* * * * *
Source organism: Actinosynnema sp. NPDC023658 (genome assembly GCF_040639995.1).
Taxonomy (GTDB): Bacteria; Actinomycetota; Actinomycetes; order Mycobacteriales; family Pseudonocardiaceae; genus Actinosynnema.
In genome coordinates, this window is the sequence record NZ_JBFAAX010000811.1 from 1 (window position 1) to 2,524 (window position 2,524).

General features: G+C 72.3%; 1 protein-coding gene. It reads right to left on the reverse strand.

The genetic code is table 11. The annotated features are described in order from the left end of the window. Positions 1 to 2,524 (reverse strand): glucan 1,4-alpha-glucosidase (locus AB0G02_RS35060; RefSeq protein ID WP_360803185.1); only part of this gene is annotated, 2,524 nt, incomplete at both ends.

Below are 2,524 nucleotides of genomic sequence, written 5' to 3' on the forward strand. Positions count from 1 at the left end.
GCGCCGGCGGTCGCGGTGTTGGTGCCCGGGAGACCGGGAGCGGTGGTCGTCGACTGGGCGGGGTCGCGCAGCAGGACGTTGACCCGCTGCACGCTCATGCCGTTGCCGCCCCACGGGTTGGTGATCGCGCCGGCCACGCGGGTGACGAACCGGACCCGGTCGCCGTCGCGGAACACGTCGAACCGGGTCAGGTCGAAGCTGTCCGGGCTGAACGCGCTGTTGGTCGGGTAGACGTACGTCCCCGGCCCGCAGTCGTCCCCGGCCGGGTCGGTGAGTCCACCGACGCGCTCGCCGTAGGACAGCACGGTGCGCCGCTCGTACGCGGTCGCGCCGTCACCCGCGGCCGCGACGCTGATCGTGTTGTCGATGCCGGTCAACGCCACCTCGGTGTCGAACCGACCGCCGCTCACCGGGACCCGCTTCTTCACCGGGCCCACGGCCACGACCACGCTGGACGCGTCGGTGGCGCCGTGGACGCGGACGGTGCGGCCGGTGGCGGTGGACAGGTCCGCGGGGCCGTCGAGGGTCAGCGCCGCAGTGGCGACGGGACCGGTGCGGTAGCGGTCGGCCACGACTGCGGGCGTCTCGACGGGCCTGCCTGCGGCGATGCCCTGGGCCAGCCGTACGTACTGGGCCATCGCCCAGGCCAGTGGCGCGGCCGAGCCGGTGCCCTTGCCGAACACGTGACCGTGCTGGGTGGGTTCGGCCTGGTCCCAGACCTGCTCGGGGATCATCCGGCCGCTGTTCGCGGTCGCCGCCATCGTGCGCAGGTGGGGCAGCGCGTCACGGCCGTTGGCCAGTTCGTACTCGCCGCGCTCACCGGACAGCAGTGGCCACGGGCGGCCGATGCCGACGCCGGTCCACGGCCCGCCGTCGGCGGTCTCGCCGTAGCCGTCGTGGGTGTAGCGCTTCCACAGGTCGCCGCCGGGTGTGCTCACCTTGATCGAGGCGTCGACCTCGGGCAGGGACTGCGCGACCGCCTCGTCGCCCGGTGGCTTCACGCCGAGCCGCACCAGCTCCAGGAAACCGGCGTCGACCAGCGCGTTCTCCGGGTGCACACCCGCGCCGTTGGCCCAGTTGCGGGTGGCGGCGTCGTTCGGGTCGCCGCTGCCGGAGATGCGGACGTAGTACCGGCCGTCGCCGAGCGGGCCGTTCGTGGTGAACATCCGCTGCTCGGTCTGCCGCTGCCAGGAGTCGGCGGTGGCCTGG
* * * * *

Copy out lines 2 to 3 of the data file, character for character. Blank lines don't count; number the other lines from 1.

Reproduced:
Taxonomy (GTDB): Bacteria; Actinomycetota; Actinomycetes; order Mycobacteriales; family Pseudonocardiaceae; genus Actinosynnema.
In genome coordinates, this window is the sequence record NZ_JBFAAX010000811.1 from 1 (window position 1) to 2,524 (window position 2,524).